Email addiction: Why the enterprise can't break free

Forget new (and better) technologies, email is as entrenched in the business world as it's ever been.

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Over the years developers have tried to break through users' dependence on email with software that's more sophisticated and better suited to the enterprise task at hand -- often with only narrow success.

Knowledge management systems, touted in the 1990s as the next big thing, failed to catch on, while collaboration systems such as Lotus Notes and Microsoft SharePoint have been variously successful; the inclusion of Chatter into Salesforce works in the sales arena for specific needs.

But typically these systems have failed to attain email's level of ubiquity because they offered a solution that may indeed be superior to email, but only for a narrow population of enterprise users.

"There's a high correlation in the success of these tools when they're aligned with recognizable business value," says Koplowitz. Unfortunately, he adds, there's frequently an organizational mismatch. The tools that work for one department (e.g., sales) may not suffice for another (e.g., customer service).

Even when new communications tools like Yammer and Chatter do take hold throughout the enterprise, what happens? Users route their notifications to the one place they're most likely to see them first -- the ubiquitous email inbox.

IT's email burden

For IT, email is an ongoing headache. Niraj Jetly, CIO at EdenredUSA, the U.S. division of a global developer of employee benefits and incentive solutions in Newton, Mass., cites a quartet of hassles: the volume of data; compliance and security; corporate email on user devices; and international routing.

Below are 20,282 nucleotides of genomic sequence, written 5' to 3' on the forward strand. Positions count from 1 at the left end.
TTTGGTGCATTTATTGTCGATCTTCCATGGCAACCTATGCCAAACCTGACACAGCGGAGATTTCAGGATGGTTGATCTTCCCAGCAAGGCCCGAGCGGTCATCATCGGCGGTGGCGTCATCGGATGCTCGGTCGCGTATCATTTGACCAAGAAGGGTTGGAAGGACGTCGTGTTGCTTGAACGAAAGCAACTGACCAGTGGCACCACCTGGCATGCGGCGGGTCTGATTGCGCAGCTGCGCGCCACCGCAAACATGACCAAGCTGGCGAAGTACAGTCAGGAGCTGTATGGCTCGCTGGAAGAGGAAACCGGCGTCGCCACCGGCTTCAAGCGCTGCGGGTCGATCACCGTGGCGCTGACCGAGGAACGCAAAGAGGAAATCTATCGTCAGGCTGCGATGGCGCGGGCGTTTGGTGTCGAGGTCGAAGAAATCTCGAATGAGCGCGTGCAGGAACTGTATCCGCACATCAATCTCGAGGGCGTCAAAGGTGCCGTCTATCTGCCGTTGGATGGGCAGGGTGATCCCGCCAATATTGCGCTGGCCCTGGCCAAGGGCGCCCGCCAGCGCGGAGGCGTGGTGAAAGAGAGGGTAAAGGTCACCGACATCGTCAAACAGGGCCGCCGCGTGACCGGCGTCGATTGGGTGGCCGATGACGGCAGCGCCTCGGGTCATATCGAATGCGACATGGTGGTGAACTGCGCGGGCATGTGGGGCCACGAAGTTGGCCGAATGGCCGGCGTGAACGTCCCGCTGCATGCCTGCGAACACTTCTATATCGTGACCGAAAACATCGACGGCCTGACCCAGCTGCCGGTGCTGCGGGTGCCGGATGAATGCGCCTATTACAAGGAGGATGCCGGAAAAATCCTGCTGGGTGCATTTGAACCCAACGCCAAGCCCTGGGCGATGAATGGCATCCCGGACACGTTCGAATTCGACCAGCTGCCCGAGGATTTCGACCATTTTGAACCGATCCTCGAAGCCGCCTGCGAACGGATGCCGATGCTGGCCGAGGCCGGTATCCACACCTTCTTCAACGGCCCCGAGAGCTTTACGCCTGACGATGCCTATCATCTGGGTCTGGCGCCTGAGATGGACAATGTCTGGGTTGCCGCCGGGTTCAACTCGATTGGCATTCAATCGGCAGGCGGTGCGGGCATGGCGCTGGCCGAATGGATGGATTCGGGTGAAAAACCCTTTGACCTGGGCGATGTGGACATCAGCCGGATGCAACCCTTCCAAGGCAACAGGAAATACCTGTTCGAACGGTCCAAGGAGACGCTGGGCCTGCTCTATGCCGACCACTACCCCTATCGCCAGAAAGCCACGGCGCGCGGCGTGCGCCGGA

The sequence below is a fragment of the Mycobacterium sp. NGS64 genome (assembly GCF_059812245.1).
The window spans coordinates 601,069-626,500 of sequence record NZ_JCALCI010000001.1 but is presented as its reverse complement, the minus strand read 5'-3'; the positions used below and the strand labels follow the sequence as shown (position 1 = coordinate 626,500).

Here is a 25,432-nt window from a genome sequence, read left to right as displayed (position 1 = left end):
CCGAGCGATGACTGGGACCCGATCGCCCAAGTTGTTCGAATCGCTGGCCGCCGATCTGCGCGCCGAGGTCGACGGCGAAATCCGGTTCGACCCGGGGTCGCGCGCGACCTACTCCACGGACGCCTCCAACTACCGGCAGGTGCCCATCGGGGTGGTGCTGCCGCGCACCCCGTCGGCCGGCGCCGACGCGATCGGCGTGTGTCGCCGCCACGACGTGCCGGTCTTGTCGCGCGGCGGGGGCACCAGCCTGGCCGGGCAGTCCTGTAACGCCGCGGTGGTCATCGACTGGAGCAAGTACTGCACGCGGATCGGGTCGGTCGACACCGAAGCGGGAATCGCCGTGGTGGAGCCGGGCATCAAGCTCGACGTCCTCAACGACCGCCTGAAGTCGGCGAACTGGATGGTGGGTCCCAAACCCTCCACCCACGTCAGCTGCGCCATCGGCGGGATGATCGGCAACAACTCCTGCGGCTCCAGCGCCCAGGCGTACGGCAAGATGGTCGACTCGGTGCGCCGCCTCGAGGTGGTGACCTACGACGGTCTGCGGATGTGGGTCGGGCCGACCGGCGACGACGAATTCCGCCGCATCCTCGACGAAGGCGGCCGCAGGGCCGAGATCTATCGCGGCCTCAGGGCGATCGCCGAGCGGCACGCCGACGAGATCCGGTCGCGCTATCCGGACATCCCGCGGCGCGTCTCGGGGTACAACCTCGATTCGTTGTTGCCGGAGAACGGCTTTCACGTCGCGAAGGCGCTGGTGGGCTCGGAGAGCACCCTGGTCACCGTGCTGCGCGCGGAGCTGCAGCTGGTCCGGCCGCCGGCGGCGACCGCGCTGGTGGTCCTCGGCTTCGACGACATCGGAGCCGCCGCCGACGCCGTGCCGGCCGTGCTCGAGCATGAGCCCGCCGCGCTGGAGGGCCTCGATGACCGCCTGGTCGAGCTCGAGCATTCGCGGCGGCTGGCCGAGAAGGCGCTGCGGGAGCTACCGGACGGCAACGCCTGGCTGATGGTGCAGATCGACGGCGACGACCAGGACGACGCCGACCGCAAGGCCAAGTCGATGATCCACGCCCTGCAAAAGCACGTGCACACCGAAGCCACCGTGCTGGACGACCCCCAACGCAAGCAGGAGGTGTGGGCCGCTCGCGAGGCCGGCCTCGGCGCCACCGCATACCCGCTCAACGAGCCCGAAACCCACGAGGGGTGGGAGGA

"No one can support ever-increasing mailbox sizes," he says. "At the same time, we have to ensure the safety and security of sensitive data being transmitted. We have to ensure the availability of emails archived by users on their laptops or desktops."

As a divisional CIO within a multinational organization, Jetly also cites as a challenge getting email from continent to continent. "It gets very tricky when different government [regulations] and private-sector contracts restrict email routing," he explains. For instance, certain PCI-DSS regulations require that emails originating in the U.S. stay in the U.S.

The oncoming trend of bring-your-own-device (BYOD) also worries him. "If an organization needs encrypted email but also supports BYOD, supporting access to corporate email on personal devices becomes a never-ending challenge," Jetly says. "And if a user loses a personal device, who has liability for the loss of data?" he asks.

Pete Kardiasmenos, systems architect at SBLI USA, the New York City-based insurance company, manages the firm's Exchange servers and gets involved with "anything relating to email." His biggest issue: users turning to external, free email systems, such as Yahoo and Gmail, to circumvent the company's storage limits.

"They don't have bad intentions. They want to know why they're limited to 500 megabytes when Gmail is unlimited. It's because the more space you have, the more time backup takes, the more complicated disaster recovery is. We have to constantly communicate our policies," he says. Like a lot of enterprise organizations, SBLI USA has had to block the use of public email systems from company-owned computers as a security measure, and limit space in Exchange for most users because of storage cost issues.

Even then, he says, email is still a headache for the company. "People keep email in their inbox the same way they keep files on their desktop, to keep them handy. They send the same file back and forth as an attachment until you have 10 versions that you have to store."

For Oakland County's Bertolini, it's the management that's the challenge -- managing passwords, and managing Outlook's .pst backup files when they get too big. At least, he says, when those files get too large, they start to generate error messages. "We find out about it when [users] have a problem," sighs Bertolini.

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